Download PDFPDF
Central congenital hypothyroidism caused by maternal thyrotoxicosis
Compose Response

Plain text

  • No HTML tags allowed.
  • Web page addresses and e-mail addresses turn into links automatically.
  • Lines and paragraphs break automatically.
Author Information
First or given name, e.g. 'Peter'.
Your last, or family, name, e.g. 'MacMoody'.
Your email address, e.g.
Your role and/or occupation, e.g. 'Orthopedic Surgeon'.
Your organization or institution (if applicable), e.g. 'Royal Free Hospital'.
Statement of Competing Interests


  • A rapid response is a moderated but not peer reviewed online response to a published article in a BMJ journal; it will not receive a DOI and will not be indexed unless it is also republished as a Letter, Correspondence or as other content. Find out more about rapid responses.
  • We intend to post all responses which are approved by the Editor, within 14 days (BMJ Journals) or 24 hours (The BMJ), however timeframes cannot be guaranteed. Responses must comply with our requirements and should contribute substantially to the topic, but it is at our absolute discretion whether we publish a response, and we reserve the right to edit or remove responses before and after publication and also republish some or all in other BMJ publications, including third party local editions in other countries and languages
  • Our requirements are stated in our rapid response terms and conditions and must be read. These include ensuring that: i) you do not include any illustrative content including tables and graphs, ii) you do not include any information that includes specifics about any patients,iii) you do not include any original data, unless it has already been published in a peer reviewed journal and you have included a reference, iv) your response is lawful, not defamatory, original and accurate, v) you declare any competing interests, vi) you understand that your name and other personal details set out in our rapid response terms and conditions will be published with any responses we publish and vii) you understand that once a response is published, we may continue to publish your response and/or edit or remove it in the future.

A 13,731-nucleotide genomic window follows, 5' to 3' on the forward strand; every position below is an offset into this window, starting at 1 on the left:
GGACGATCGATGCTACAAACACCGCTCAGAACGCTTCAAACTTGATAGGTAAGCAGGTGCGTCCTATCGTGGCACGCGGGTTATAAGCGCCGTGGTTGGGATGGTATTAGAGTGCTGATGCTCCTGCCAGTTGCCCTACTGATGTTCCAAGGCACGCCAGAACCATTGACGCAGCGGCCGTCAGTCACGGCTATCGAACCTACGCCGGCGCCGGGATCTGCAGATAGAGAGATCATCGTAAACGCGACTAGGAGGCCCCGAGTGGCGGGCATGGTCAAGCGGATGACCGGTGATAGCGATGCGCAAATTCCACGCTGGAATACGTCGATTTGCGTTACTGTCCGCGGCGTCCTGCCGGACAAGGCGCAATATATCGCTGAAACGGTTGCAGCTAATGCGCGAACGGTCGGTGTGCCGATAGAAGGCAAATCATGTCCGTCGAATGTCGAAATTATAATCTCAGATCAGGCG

• By submitting this rapid response you are agreeing to our terms and conditions for rapid responses and understand that your personal data will be processed in accordance with those terms and our privacy notice.
This question is for testing whether or not you are a human visitor and to prevent automated spam submissions.

Vertical Tabs

Other responses

Jump to comment:

  • Published on:
    Importance of long term thyroid function monitoring in central congenital hypothyroidism secondary to maternal thyrotoxicosis
    • Lit Kim Chin, Paediatrician The Royal Children's Hospital
    • Other Contributors:
      • Mary White, Paediatric Endocrinologist
      • Peter Simm, Paediatric Endocrinologist

    We wish to share our clinical experience and support the importance of long term monitoring of thyroid function in patients with central congenital hypothyroidism caused by maternal thyrotoxicosis. This is a case series of three infants with prolonged hypothyroxinaemia unrelated to the initial management of neonatal Graves’ disease (NGD). In contrast to the minimal antenatal care reported in the case report. mothers of all infants in our case series had antenatal diagnosis of Graves’ disease with appropriate management and close follow up for signs of fetal hyperthyroidism. All infants were diagnosed with NGD within two weeks of birth with two infants being commenced on antithyroid medication for 2-4 weeks as they were symptomatic with NGD.

    With resolution of NGD, thyroid function tests were monitored with subsequent hypothyroxinaemia noted between 4-8 weeks of age. Having confirmed persistent hypothyroxinaemia, all infants were commenced on thyroxine (4-10mcg/kg/day) with regular follow up of their thyroid function tests.

    The development of hypothyroxinaemia after initial treatment of NGD is uncommon however has been described previously (1). In most cases, NGD remits by 3-12 weeks once maternal antibodies are cleared (2, 3). Early transient hypothyroxinaemia in infants of poorly controlled maternal Graves’ is well reported due to high circulating antibodies particularly in the third trimester (1, 4). Postulated mechanisms include suppression of the pituita...

    Show More
    Conflict of Interest:
    None declared.